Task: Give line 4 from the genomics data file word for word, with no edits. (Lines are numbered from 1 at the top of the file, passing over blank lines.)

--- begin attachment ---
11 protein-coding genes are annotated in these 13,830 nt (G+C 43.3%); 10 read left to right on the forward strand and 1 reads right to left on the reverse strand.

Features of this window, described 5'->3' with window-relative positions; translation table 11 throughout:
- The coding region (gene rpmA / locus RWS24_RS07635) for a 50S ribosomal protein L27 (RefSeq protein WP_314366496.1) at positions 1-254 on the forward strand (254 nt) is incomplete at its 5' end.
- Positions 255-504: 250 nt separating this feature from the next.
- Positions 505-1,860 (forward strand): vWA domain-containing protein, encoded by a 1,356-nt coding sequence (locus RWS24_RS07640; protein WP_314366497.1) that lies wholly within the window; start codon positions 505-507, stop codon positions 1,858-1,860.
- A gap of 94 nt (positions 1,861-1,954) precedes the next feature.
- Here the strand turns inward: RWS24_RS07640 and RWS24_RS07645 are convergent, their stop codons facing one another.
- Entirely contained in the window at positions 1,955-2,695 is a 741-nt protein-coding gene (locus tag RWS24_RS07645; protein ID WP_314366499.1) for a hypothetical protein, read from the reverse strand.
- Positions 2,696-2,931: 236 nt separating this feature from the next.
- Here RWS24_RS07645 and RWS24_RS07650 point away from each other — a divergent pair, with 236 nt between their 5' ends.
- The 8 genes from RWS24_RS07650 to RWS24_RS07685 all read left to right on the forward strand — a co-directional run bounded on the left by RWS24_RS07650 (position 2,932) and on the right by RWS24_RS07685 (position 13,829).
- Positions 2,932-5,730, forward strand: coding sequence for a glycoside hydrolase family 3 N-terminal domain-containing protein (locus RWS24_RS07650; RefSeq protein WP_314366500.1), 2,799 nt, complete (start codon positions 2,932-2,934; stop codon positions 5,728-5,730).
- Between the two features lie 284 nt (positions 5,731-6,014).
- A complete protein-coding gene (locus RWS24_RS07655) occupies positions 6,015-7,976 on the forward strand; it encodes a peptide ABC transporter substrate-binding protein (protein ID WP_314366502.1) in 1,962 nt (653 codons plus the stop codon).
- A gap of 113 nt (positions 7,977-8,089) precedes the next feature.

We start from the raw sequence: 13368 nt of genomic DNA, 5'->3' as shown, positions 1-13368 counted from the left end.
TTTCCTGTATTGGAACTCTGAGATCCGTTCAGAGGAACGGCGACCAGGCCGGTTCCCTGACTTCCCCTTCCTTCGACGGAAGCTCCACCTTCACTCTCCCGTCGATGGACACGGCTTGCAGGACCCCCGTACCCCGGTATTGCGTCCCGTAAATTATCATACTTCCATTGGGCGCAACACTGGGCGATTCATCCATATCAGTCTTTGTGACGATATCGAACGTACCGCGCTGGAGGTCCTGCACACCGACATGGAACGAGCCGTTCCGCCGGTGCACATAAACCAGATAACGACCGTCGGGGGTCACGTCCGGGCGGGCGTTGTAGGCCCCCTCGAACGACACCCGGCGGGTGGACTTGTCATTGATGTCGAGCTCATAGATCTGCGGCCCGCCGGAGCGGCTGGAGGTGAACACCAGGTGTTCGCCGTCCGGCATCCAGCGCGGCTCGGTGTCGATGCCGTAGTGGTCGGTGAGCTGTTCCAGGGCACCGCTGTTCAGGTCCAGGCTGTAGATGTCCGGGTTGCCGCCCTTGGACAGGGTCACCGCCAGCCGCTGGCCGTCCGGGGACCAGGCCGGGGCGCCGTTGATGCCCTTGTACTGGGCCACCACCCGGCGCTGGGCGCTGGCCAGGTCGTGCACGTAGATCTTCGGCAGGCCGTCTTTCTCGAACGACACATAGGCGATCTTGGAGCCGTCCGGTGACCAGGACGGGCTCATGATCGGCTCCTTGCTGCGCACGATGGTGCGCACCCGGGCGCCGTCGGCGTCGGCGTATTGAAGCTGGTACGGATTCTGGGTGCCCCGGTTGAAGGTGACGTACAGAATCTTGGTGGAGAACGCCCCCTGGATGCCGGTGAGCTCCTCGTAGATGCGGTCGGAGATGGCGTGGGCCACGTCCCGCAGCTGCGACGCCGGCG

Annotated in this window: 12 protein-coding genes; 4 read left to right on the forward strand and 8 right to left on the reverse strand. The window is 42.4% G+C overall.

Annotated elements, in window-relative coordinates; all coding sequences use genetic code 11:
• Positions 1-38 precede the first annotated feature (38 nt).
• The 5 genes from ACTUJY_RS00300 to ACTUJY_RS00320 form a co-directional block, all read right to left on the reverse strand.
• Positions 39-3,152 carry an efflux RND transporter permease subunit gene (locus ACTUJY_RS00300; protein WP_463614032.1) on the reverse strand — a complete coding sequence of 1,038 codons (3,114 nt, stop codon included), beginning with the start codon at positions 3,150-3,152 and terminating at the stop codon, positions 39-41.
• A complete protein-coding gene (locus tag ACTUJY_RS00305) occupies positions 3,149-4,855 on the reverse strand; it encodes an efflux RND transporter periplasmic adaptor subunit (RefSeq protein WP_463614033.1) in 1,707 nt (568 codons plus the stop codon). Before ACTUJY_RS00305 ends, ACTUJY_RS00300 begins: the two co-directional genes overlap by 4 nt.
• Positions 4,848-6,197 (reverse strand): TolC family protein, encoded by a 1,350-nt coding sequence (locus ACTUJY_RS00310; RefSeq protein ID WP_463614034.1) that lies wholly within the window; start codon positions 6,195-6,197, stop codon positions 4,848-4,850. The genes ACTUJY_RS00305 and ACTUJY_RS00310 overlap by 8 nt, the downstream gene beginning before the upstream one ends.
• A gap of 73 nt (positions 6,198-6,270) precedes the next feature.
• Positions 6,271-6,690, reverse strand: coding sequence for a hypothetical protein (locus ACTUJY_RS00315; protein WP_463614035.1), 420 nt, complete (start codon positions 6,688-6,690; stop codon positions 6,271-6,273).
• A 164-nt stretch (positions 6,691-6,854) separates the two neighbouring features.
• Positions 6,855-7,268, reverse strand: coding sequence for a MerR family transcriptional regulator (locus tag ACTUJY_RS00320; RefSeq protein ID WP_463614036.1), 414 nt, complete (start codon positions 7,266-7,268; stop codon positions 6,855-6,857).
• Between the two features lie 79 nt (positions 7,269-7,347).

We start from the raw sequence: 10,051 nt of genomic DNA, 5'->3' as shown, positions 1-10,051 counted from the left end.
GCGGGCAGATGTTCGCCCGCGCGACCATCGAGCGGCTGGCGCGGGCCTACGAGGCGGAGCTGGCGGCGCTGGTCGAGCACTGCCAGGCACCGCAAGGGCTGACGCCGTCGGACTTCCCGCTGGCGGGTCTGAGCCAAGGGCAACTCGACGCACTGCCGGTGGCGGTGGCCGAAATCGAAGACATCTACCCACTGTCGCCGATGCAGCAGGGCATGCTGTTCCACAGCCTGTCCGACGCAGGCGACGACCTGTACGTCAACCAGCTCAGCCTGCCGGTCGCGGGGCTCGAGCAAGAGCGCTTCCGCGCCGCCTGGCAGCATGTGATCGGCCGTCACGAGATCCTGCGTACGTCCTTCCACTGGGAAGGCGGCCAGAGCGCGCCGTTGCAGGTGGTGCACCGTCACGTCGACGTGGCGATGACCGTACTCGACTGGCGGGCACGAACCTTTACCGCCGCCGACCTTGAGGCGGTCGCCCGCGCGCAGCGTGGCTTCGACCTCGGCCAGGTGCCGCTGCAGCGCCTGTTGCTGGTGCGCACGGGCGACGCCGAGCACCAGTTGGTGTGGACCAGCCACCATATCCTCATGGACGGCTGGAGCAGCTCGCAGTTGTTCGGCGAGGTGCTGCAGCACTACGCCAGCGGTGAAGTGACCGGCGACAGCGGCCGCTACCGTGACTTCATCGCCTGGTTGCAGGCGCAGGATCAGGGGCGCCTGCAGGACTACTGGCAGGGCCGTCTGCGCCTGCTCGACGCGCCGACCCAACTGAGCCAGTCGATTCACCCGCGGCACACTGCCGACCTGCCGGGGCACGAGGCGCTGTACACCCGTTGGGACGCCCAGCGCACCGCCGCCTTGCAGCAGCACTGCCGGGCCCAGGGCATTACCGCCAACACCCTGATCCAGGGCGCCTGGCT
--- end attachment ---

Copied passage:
- Positions 255-504: 250 nt separating this feature from the next.